Jury Empanelment: Report

2. Jury trials in Victoria

Introduction

2.1 This chapter provides information about jury trials in Victoria as contextual information to the three jury empanelment processes that are the subject of the terms of reference.

2.2 First, there is a brief discussion of the purpose of jury trials and the key principles of representativeness and impartiality that underpin them. The chapter then provides an overview of the availability of jury trials for criminal and civil matters and the number of jury trials conducted in Victoria.

2.3 Lastly, there is a discussion of the jury selection and empanelment processes and the importance of following empanelment processes for the integrity of a trial.

The purpose of jury trials

2.4 The role of the jury in both criminal and civil trials is to determine questions of fact and to apply the law, as stated by the judge, to those facts to reach a verdict. In criminal trials, the jury’s role is to determine guilt or otherwise.[1] In civil trials, the jury’s role is to decide fault and damages. Juries in civil trials may also give a special verdict (as well as a general verdict) on a range of issues, for example, fair comment, privilege and justification in defamation cases.

2.5 Jury trials are said to serve a number of important purposes, principally:

• safeguarding the rights of the accused by limiting the power of the state

• ensuring justice is administered in line with the community’s standards, rather

than just those of judges, who may not be considered representative of the

broader community[2]

• enabling the community to participate directly in the administration of justice, thereby increasing acceptance of trial outcomes, as well as confidence in the legal system more generally.[3]

2.6 Two important principles underpin jury trials and are necessary to meet the purposes described above. They are representativeness and impartiality.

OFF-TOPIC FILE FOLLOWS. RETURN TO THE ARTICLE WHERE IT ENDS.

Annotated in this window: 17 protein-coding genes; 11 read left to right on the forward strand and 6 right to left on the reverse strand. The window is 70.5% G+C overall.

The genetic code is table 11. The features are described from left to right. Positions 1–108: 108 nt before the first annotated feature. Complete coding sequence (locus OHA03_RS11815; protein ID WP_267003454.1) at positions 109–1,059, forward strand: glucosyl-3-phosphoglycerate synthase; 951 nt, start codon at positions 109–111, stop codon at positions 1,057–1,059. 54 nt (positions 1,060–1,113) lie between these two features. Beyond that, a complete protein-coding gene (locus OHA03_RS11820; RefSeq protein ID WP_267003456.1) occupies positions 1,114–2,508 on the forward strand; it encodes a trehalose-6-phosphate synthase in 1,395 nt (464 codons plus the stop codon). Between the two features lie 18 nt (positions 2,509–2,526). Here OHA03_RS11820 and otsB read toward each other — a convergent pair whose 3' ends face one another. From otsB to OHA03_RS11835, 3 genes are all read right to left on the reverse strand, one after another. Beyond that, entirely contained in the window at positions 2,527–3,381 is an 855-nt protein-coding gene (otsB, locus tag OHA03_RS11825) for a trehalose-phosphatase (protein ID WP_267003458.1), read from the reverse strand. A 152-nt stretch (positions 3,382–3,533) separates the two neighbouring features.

Representativeness

2.7 There is some debate about what representativeness means in the context of jury trials.[4] For example, it could be argued that representativeness requires members of the accused’s own community on the jury.[5] However, for the purposes of this report, the Commission adopts the definition used by the Victorian Parliament Law Reform Committee in its 1996–97 review of jury service in Victoria. In that report representativeness was defined as:

an accurate reflection of the composition of [Victorian] society, in terms of ethnicity, culture, age, gender, occupation, socio-economic status (etc).[6]

2.8 To achieve representativeness, the jury selection and empanelment process uses

random selection. However, there are rules and processes in the selection and empanelment processes that operate to filter out certain groups, thereby reducing representativeness. For example, the eligibility and qualification criteria filter out certain professional groups, people with certain types of impairments and people convicted of certain offences. Similarly, excuse categories operate to exclude more members of some groups than others.[7]

2.9 While it is outside the Commission’s terms of reference to consider these rules and processes and their effects on representativeness, they are mentioned here as contextual information relevant to how peremptory challenges and stand asides impact on representativeness. These issues are discussed in Chapter 3.

Impartiality

2.10 The second key principle underpinning jury trials is impartiality. In the context of jury trials, impartiality means that jurors do not have biases or preconceived notions that influence their ability to exercise their functions in the case fairly.

2.11 Impartiality is central to the concept of a fair trial. For example, the International Covenant on Civil and Political Rights[8] and Victoria’s Charter of Human Rights and Responsibilities[9] both provide a right to a hearing before a ‘competent, independent and impartial’ tribunal.